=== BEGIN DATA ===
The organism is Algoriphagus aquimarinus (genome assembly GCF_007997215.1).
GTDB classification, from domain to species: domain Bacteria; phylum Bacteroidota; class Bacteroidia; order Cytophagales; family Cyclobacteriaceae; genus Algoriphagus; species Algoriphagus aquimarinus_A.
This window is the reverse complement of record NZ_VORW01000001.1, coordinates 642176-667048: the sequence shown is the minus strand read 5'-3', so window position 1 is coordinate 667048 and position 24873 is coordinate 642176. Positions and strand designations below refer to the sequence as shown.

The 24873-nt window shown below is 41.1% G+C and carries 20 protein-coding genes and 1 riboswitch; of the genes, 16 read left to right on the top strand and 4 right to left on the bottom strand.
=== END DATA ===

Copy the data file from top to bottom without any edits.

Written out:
The organism is Algoriphagus aquimarinus (genome assembly GCF_007997215.1).
GTDB classification, from domain to species: domain Bacteria; phylum Bacteroidota; class Bacteroidia; order Cytophagales; family Cyclobacteriaceae; genus Algoriphagus; species Algoriphagus aquimarinus_A.
This window is the reverse complement of record NZ_VORW01000001.1, coordinates 642176-667048: the sequence shown is the minus strand read 5'-3', so window position 1 is coordinate 667048 and position 24873 is coordinate 642176. Positions and strand designations below refer to the sequence as shown.

The 24873-nt window shown below is 41.1% G+C and carries 20 protein-coding genes and 1 riboswitch; of the genes, 16 read left to right on the top strand and 4 right to left on the bottom strand.